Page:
All-Cause and Cardiovascular Disease Mortality Among Breast Cancer Survivors in CLUE II, a Long-Standing Community-Based Cohort

Cody Ramin, PhD; Marcy L. Schaeffer, PhD; Zihe Zheng, MHS; Avonne E. Connor, PhD; Judith Hoffman-Bolton, AA; Bryan Lau, PhD; Kala Visvanathan, MD, MHS


J Natl Cancer Inst. 2021;113(2):137-145. 

In This Article

Abstract and Introduction


Background: There is growing evidence that breast cancer survivors have higher cardiovascular disease (CVD) mortality relative to the general population. Information on temporal patterns for all-cause and CVD mortality among breast cancer survivors relative to cancer-free women is limited.

Methods: All-cause and CVD-related mortality were compared in 628 women with breast cancer and 3140 age-matched cancer-free women within CLUE II, a prospective cohort. We calculated adjusted hazard ratios (HRs) and 95% confidence intervals (CIs) using Cox proportional hazards regression for all-cause mortality, and Fine and Gray models for CVD-related mortality to account for competing risks.

Results: Over 25 years of follow-up, 916 deaths occurred (249 CVD related). Breast cancer survivors had an overall higher risk of dying compared with cancer-free women (HR = 1.79, 95% CI = 1.53 to 2.09) irrespective of time since diagnosis, tumor stage, estrogen receptor status, and older age at diagnosis (≥70 years). Risk of death was greatest among older survivors at more than 15 years after diagnosis (HR = 2.69, 95% CI = 1.59 to 4.55). CVD (69.1% ischemic heart disease) was the leading cause of death among cancer-free women and the second among survivors. Survivors had an increase in CVD-related deaths compared with cancer-free women beginning at 8 years after diagnosis (HR = 1.65, 95% CI = 1.00 to 2.73), with the highest risk among older survivors (HR = 2.24, 95% CI = 1.29 to 3.88) and after estrogen receptor-positive disease (HR = 1.85, 95% CI = 1.06 to 3.20).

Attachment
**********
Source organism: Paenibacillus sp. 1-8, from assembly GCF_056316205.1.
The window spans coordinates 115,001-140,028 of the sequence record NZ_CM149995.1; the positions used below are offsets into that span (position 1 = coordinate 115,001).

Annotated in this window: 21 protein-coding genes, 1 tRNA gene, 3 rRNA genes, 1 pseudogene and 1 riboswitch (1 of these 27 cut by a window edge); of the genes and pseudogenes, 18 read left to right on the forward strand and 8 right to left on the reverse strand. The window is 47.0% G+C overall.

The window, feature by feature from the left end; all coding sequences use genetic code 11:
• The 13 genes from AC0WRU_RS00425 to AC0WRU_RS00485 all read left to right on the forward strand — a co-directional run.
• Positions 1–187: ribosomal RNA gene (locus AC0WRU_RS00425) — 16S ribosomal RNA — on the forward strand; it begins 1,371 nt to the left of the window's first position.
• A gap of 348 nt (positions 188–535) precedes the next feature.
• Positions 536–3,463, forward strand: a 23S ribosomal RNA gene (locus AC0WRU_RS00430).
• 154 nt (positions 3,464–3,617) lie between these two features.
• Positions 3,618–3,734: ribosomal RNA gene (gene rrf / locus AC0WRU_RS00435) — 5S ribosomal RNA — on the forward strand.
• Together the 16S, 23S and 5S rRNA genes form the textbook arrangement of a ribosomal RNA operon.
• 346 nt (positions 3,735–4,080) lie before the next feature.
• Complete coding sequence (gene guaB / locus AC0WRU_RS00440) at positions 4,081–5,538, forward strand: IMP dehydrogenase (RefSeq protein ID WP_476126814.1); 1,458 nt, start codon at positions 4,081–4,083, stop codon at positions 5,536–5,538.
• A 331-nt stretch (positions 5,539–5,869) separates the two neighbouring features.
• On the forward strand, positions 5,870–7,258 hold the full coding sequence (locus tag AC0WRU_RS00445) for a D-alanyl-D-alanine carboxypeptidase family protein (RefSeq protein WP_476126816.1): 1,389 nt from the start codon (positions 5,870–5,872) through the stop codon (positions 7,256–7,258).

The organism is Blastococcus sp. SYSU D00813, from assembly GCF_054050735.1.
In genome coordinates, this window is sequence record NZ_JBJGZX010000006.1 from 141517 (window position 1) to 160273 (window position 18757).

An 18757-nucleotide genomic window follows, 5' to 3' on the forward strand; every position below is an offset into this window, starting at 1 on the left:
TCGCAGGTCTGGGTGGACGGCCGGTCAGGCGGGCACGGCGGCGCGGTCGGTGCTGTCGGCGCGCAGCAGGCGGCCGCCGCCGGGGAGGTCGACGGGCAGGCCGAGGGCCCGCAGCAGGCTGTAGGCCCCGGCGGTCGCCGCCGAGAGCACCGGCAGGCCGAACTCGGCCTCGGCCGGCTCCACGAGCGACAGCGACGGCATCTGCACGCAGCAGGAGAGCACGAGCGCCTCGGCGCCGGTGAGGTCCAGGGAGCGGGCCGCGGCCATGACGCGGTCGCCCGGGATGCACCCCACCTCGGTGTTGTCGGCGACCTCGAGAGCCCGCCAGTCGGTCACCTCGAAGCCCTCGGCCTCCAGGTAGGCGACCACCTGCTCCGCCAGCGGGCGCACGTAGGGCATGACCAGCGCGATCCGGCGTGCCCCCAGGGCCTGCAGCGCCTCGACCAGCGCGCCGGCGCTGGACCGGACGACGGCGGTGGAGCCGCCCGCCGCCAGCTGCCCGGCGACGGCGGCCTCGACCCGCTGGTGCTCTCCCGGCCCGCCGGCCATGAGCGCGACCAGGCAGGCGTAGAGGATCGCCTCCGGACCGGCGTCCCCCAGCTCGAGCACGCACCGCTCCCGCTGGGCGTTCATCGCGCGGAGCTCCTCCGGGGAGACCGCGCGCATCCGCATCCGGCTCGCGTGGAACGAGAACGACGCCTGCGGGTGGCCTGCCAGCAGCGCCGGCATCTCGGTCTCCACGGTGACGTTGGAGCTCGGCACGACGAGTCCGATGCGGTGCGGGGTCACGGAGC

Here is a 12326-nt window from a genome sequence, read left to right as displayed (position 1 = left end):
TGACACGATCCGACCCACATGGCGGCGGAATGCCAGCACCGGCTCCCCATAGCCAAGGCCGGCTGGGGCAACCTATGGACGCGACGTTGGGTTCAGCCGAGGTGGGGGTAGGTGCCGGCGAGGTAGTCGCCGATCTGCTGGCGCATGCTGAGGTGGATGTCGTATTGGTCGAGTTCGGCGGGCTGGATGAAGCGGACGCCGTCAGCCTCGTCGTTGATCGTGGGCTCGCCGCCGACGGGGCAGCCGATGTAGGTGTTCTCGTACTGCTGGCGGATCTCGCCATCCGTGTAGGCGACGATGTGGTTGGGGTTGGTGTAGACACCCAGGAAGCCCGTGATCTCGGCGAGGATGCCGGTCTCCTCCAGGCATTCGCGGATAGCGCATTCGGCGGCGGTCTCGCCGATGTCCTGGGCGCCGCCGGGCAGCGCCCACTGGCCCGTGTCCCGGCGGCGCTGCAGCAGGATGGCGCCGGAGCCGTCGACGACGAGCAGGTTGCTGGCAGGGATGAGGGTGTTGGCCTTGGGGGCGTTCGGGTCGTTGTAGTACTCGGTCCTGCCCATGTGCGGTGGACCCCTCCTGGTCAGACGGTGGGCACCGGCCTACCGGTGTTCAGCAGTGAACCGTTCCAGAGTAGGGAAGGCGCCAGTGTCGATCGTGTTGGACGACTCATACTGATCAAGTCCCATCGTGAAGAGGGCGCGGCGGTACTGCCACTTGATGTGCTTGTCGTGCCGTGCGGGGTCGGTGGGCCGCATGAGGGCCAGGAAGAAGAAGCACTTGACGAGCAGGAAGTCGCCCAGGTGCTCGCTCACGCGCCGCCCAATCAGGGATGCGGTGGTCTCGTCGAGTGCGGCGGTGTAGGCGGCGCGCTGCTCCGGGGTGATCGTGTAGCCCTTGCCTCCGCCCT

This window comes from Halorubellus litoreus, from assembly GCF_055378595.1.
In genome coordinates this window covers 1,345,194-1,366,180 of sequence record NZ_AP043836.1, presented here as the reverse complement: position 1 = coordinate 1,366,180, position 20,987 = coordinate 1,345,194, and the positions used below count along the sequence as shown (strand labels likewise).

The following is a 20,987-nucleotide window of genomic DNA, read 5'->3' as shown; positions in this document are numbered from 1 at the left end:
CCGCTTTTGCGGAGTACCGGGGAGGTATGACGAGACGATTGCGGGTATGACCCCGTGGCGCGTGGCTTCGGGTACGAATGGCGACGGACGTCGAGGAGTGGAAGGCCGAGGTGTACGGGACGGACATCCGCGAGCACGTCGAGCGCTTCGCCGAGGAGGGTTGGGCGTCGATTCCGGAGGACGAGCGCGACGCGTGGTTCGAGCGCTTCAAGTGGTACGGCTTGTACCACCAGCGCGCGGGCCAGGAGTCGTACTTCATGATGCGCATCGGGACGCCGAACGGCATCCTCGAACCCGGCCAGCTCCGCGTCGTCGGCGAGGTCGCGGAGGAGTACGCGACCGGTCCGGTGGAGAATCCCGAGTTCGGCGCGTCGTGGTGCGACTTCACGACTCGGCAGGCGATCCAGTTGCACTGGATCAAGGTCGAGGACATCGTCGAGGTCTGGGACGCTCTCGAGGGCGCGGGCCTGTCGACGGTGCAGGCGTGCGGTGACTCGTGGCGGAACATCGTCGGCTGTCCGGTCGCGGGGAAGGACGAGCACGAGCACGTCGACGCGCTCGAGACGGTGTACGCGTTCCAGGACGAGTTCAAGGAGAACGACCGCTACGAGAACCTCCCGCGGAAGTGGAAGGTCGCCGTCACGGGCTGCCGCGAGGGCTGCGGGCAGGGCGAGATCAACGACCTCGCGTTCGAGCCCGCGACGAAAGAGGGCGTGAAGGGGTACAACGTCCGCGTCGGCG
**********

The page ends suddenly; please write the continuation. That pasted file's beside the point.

Conclusions: Breast cancer survivors continue to have an elevated mortality compared with the general population for many years after diagnosis. Preventing cardiac deaths, particularly among older breast cancer patients, could lead to reductions in mortality.


Advances in effective screening and treatment strategies have led to an increasing population of over 3.8 million breast cancer survivors in the United States.[1] With 15-year survival rates now at 80%,[2] understanding the long-term health of breast cancer survivors has become an issue of increasing importance. Cardiovascular disease (CVD) is the second leading cause of morbidity and mortality among breast cancer survivors overall.[3] However, women diagnosed with early-stage breast cancer at an older age may be more likely to die from CVD than cancer.[4,5] A number of recent studies have shown that breast cancer survivors have a greater incidence of CVD, including heart failure and cardiac arrhythmias, compared with the general population.[6–8] A higher risk of CVD may result from cancer treatment and manifest either at the time of treatment or as a late effect.[9–12] CVD risk may also be elevated due to shared risk factors between CVD and breast cancer, such as increasing age, early menopause, and lifestyle factors.[9,13] To determine if breast cancer and its related treatment have an independent effect on CVD burden, it is important to examine CVD in survivors with a cancer-free comparison and to account for these shared factors.

Previous studies of CVD mortality in breast cancer survivors compared with the general population have been limited in scope.[14–19] To date, only 2 studies have accounted for risk factors[18,19] and only 1 examined trends over time.[18] Furthermore, although prognosis and treatment differ by clinical characteristics, whether associations vary by age at diagnosis, tumor stage, and estrogen receptor (ER) status remains unclear. To address these gaps in the literature, we prospectively examined all-cause and CVD-related mortality in women diagnosed with breast cancer by clinical characteristics and time since diagnosis relative to age-matched cancer-free women in a prospective community-based cohort with over 25 years of follow-up.